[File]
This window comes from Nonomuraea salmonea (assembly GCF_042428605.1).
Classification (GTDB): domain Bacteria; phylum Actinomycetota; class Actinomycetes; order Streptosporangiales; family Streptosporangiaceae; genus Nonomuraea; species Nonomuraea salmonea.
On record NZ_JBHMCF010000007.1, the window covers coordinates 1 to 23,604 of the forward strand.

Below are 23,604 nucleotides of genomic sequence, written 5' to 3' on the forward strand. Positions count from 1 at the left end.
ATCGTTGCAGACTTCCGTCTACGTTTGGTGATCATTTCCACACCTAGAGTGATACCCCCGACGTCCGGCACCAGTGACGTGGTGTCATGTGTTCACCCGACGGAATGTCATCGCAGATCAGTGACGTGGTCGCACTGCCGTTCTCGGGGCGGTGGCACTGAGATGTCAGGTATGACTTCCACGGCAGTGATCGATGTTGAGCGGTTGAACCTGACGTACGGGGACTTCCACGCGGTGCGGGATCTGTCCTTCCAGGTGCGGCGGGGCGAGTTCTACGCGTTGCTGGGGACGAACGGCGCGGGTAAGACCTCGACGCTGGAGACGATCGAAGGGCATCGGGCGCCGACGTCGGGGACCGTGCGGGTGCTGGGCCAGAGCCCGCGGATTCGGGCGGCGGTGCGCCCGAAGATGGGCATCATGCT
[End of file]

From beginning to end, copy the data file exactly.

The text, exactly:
This window comes from Nonomuraea salmonea (assembly GCF_042428605.1).
Classification (GTDB): domain Bacteria; phylum Actinomycetota; class Actinomycetes; order Streptosporangiales; family Streptosporangiaceae; genus Nonomuraea; species Nonomuraea salmonea.
On record NZ_JBHMCF010000007.1, the window covers coordinates 1 to 23,604 of the forward strand.

Below are 23,604 nucleotides of genomic sequence, written 5' to 3' on the forward strand. Positions count from 1 at the left end.
ATCGTTGCAGACTTCCGTCTACGTTTGGTGATCATTTCCACACCTAGAGTGATACCCCCGACGTCCGGCACCAGTGACGTGGTGTCATGTGTTCACCCGACGGAATGTCATCGCAGATCAGTGACGTGGTCGCACTGCCGTTCTCGGGGCGGTGGCACTGAGATGTCAGGTATGACTTCCACGGCAGTGATCGATGTTGAGCGGTTGAACCTGACGTACGGGGACTTCCACGCGGTGCGGGATCTGTCCTTCCAGGTGCGGCGGGGCGAGTTCTACGCGTTGCTGGGGACGAACGGCGCGGGTAAGACCTCGACGCTGGAGACGATCGAAGGGCATCGGGCGCCGACGTCGGGGACCGTGCGGGTGCTGGGCCAGAGCCCGCGGATTCGGGCGGCGGTGCGCCCGAAGATGGGCATCATGCT